Musically, the world in 2016 is a strange unforgiving place with weekly cultural losses and a feeling of protest and anger rising. Sometimes what you need is some uncomplicated escapism. Almost two years to the day that JPNGRLS released their brilliantly fresh debut, Circulation, they are back in similar fashion with Divorce.
The Canadian four piece have grown in confidence musically if not stylistically, but the rather lazy often quoted comparisons with KOL, Artics etc. are pretty unhelpful. Lyrically they continue to offer a deliciously dark juxtaposition illustrated in the album opener, ‘Oh My God’, which makes fun of the current generation’s kids of divorce. As the album evolves the the one pleasing constant are the well constructed rhythms and chunky bass lines.
‘Bully for You’ tackles the awkward subject matter of sexism well and ‘Circus’ slows the tempo down, and again allows the bands percussionists to shine around singer Charlie Kerr’s recognisable vocal. But as you race towards the half way mark (previously known as end of side one) what you’re left with is a uplifting and joyous feeling that throws your into a bit of an unidentifiable but nostalgic spin.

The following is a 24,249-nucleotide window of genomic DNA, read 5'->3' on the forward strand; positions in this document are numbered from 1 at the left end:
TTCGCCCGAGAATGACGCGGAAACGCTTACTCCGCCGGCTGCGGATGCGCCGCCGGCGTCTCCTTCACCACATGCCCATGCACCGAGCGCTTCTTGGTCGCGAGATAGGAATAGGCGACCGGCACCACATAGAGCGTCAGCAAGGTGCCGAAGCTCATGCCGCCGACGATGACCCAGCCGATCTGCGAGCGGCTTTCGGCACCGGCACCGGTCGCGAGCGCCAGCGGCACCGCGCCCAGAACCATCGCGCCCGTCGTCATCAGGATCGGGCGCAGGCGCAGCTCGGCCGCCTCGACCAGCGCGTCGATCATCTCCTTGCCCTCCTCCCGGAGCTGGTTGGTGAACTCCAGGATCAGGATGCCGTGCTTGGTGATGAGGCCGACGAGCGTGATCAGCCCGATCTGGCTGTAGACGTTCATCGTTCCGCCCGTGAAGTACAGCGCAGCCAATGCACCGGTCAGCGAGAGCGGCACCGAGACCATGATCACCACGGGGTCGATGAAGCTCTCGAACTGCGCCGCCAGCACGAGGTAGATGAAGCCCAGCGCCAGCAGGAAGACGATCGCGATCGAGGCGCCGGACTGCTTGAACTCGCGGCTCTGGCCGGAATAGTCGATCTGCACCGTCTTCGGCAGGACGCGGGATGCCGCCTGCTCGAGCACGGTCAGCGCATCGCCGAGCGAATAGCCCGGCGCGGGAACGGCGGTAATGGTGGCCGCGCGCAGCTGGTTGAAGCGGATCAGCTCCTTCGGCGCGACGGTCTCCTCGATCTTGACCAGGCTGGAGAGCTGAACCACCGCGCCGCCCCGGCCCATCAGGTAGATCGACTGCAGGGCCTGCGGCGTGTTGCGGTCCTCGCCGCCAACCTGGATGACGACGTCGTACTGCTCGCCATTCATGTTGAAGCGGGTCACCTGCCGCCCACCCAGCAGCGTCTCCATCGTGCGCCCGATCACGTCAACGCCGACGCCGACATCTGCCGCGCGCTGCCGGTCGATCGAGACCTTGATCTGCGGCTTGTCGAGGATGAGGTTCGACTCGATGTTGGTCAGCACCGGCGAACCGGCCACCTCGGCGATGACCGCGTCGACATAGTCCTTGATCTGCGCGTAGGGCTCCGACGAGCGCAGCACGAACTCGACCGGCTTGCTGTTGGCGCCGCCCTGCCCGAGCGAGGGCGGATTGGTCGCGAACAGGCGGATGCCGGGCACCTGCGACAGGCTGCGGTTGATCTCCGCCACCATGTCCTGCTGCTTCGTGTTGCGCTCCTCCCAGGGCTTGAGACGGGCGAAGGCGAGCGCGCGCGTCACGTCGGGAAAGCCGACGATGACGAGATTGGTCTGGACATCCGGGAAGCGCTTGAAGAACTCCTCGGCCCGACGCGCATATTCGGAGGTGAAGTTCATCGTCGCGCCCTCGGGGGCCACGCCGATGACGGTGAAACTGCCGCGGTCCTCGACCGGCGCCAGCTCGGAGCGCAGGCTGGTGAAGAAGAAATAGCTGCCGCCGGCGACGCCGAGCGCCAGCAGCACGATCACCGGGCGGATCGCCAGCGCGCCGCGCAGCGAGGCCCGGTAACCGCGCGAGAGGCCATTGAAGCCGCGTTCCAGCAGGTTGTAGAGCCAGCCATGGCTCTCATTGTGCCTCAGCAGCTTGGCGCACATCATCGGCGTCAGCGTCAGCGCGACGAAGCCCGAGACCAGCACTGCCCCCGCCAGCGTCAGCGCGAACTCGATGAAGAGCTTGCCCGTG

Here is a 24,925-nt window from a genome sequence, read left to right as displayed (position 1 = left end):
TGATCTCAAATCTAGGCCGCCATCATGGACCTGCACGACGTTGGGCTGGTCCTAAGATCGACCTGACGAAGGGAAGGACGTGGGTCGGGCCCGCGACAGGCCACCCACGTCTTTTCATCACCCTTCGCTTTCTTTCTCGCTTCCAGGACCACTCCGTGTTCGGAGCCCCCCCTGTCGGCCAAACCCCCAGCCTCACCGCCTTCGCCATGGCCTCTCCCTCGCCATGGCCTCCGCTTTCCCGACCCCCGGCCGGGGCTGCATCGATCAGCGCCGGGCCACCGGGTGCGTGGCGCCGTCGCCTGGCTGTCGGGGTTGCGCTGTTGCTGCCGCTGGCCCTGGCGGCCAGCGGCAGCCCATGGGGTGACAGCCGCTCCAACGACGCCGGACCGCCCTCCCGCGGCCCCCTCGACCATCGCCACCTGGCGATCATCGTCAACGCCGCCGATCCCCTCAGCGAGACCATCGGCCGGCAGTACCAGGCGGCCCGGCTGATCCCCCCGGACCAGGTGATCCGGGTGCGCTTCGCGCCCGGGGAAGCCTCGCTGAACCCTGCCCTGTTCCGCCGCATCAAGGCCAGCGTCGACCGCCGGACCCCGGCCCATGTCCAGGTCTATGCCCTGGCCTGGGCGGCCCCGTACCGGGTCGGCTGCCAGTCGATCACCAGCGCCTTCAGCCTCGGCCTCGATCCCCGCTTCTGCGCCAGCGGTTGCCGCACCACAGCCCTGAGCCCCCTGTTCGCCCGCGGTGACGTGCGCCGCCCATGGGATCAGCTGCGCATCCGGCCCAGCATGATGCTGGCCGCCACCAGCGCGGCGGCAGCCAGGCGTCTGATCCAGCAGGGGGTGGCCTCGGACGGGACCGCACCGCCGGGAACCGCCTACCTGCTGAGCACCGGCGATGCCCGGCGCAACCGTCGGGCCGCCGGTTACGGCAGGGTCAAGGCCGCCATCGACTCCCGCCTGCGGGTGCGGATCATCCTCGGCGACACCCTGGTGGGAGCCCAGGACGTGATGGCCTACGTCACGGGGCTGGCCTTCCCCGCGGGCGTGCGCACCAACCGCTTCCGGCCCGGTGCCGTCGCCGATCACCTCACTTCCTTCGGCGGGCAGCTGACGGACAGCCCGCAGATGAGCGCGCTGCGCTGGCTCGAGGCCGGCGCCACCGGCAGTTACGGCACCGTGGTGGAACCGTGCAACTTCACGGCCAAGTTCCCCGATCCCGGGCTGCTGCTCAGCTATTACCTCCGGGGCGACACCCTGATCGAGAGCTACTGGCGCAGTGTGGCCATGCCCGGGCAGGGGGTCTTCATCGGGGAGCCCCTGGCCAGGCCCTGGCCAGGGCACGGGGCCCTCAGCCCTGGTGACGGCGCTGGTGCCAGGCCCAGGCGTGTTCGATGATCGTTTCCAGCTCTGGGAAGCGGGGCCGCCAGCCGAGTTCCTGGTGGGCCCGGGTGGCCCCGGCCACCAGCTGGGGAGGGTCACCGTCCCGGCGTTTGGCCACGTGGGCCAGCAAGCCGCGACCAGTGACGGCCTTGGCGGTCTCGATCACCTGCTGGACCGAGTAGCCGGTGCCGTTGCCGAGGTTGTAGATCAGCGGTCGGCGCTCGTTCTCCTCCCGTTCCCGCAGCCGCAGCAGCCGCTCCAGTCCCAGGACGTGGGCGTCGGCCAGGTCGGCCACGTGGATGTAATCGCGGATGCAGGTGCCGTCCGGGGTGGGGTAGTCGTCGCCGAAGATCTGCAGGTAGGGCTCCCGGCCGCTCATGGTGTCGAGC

True, the albums thirty two minutes contain a lot of similarities from the first record but are an enjoyable jaunt allowing the band to show off their tried and tested talent… If we are doing comparison (which I discourage), I would suggest file next to Dashboard Confessional or the lesser spotted but excellent Nightmare of You.
‘Holding Back’ is a nicely distorted assembly but the album then meanders slightly before ending with arguably the strongest track in ’19 Pound Baby’ that, as per their M.O, combines pounding bass with well thought out lyrics and an infectious riff.
The key for JPNGRLS is what next from the recording studio; the live show still being played out to small sweaty audiences (and that works nicely). Another album of 3 minute power pop may start to grow a little tiresome. But for now the acute observations of boy meets girl and subsequent somewhat pithy observations are just the ticket.
Divorce is out now via Light Organ Records.
James Van Praag